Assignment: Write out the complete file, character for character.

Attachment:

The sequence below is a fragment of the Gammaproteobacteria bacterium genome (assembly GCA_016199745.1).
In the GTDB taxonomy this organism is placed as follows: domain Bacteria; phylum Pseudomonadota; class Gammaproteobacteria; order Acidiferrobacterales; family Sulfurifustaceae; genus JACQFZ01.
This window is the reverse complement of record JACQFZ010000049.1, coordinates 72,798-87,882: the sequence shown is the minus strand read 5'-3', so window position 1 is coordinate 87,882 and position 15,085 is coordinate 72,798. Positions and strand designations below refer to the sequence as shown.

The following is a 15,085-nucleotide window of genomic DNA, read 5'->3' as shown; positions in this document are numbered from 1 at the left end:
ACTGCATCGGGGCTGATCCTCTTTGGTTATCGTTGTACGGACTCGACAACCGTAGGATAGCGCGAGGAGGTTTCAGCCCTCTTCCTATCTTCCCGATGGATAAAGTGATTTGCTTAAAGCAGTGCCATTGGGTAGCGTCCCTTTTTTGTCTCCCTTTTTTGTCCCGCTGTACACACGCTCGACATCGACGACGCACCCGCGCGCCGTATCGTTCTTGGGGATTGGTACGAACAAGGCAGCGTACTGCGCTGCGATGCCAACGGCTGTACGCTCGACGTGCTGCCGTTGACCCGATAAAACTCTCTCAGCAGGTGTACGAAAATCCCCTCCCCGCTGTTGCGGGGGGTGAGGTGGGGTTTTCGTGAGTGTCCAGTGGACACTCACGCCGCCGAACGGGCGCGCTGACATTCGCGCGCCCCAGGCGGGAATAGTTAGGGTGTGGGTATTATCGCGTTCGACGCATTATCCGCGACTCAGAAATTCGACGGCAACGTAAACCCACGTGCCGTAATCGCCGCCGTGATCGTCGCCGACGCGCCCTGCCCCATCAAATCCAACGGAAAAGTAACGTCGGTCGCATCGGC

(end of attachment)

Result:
The sequence below is a fragment of the Gammaproteobacteria bacterium genome (assembly GCA_016199745.1).
In the GTDB taxonomy this organism is placed as follows: domain Bacteria; phylum Pseudomonadota; class Gammaproteobacteria; order Acidiferrobacterales; family Sulfurifustaceae; genus JACQFZ01.
This window is the reverse complement of record JACQFZ010000049.1, coordinates 72,798-87,882: the sequence shown is the minus strand read 5'-3', so window position 1 is coordinate 87,882 and position 15,085 is coordinate 72,798. Positions and strand designations below refer to the sequence as shown.

The following is a 15,085-nucleotide window of genomic DNA, read 5'->3' as shown; positions in this document are numbered from 1 at the left end:
ACTGCATCGGGGCTGATCCTCTTTGGTTATCGTTGTACGGACTCGACAACCGTAGGATAGCGCGAGGAGGTTTCAGCCCTCTTCCTATCTTCCCGATGGATAAAGTGATTTGCTTAAAGCAGTGCCATTGGGTAGCGTCCCTTTTTTGTCTCCCTTTTTTGTCCCGCTGTACACACGCTCGACATCGACGACGCACCCGCGCGCCGTATCGTTCTTGGGGATTGGTACGAACAAGGCAGCGTACTGCGCTGCGATGCCAACGGCTGTACGCTCGACGTGCTGCCGTTGACCCGATAAAACTCTCTCAGCAGGTGTACGAAAATCCCCTCCCCGCTGTTGCGGGGGGTGAGGTGGGGTTTTCGTGAGTGTCCAGTGGACACTCACGCCGCCGAACGGGCGCGCTGACATTCGCGCGCCCCAGGCGGGAATAGTTAGGGTGTGGGTATTATCGCGTTCGACGCATTATCCGCGACTCAGAAATTCGACGGCAACGTAAACCCACGTGCCGTAATCGCCGCCGTGATCGTCGCCGACGCGCCCTGCCCCATCAAATCCAACGGAAAAGTAACGTCGGTCGCATCGGC